The shape of water wins Oscars on Hollywood movie screens and is an engaging subject in real life too. Twenty photographs released by Natural Sciences and Engineering Research Council of Canada (NSERC) and Acfas as part of the Science Exposed photo contest are proof.
The Science Exposed contest is devoted exclusively to images of scientific research, in all fields of study. The twenty finalist photographs are diverse in their subject matter, however, several of the photos feature water.
Naresh Gaj, a Ph.D Candidate at the Brace Centre at McGill, who took one of the leading photographs, said he hopes the photo will generate interest in his research. Gaj told Water Canada that the research came about after a drainage pipe manufacturer approached their research group to test the theory of one of their competitors who claimed to have a superior pipe because it contained more perforations.
“We were looking to optimize the perforations to find the balance between maximum drainage and structural integrity. We realised that the last work that had been done in this area took place in the 1990s; and of course, we have much greater computers and numerical tools at our disposal now.”
Gaj’s image shows the simulation of groundwater flowing towards circular openings in a plastic drainage pipe buried in the soil used as part of the underground drainage system on farmlands. The hair-like lines that extend outwards from the pipe represent the “flow lines,” where water converges with the pipes and the “yellow stars” represent the porosity function of the soil.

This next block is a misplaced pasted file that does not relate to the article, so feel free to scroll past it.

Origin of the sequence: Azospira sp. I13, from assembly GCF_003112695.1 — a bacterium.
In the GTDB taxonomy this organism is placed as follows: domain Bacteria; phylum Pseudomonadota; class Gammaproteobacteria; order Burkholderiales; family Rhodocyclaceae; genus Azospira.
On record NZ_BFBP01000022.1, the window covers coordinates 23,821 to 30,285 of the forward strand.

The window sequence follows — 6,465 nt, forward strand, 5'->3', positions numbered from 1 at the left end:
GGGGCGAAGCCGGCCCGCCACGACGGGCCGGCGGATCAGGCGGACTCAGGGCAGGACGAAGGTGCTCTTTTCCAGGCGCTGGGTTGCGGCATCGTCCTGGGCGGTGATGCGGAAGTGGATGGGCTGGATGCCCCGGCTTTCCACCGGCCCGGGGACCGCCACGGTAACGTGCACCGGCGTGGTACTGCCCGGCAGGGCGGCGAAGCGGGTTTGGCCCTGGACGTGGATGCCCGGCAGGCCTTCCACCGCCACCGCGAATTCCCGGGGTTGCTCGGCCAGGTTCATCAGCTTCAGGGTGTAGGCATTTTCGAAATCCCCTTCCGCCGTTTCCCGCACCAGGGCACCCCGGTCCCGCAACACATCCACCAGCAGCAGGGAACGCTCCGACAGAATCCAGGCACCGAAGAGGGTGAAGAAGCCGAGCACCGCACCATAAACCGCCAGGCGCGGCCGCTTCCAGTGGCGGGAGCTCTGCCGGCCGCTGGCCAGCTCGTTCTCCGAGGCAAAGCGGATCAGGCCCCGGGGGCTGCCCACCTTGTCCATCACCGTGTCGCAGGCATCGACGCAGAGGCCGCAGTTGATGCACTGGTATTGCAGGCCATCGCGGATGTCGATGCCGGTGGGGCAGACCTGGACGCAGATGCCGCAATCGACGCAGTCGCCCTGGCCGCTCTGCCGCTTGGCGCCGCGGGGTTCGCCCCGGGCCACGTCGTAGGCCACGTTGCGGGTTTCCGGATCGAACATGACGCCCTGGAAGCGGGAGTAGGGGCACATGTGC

His objective is to establish a design rationale for specifying perforations, which will include both structural and hydraulic functions of the buried high-density polyethylene (HDPE) pipes. The information can ultimately be used to reduce environmental pollutants that enter waterways by reducing surface runoff and increasing crop and water productivity by controlling the groundwater level for optimum growth.
“The beauty of the numeric model is that I can look at different soil types. This one is based on a sand model,” said Gaj.
Other submissions included:
Snot For Science, by Justine Hudson, University of Manitoba
Above, this photo captures a beluga calf, exhaling thousands of tiny droplets of respiratory vapour. Justine Hudson, a master’s student in biological sciences at the University of Manitoba is using blow to analyze stress hormones in the western Hudson Bay beluga population in a non-invasive way so that we can accurately measure stress and determine the cause.
A Procession of Synchronized Tsunamis in a Bucket, by Pooya Soltanian Sedeh, Concordia University
Above, this image represents a series of synchronized rotating waves inside a fluid which is rotating inside a cylindrical container. This phenomenon is relatively similar to the movement of Tsunamis through the oceans. Using image processing techniques, the speed of the waves can be calculated generating data about the behavior of Tsunami waves. Pooya Soltanian Sedeh is a mechanical engineer interested in product design and development.
The Science Exposed contest is designed to encourage researchers to create, capture, and use images that are vital to scientific discussion, education, and knowledge dissemination. The hope is that the photos will foster an interest in Canadian science and research and contribute to the advancement in knowledge.
Canadians are invited to vote for their favourite photos on the NSERC website. To cast your vote, visit the NSERC Science Exposed web page.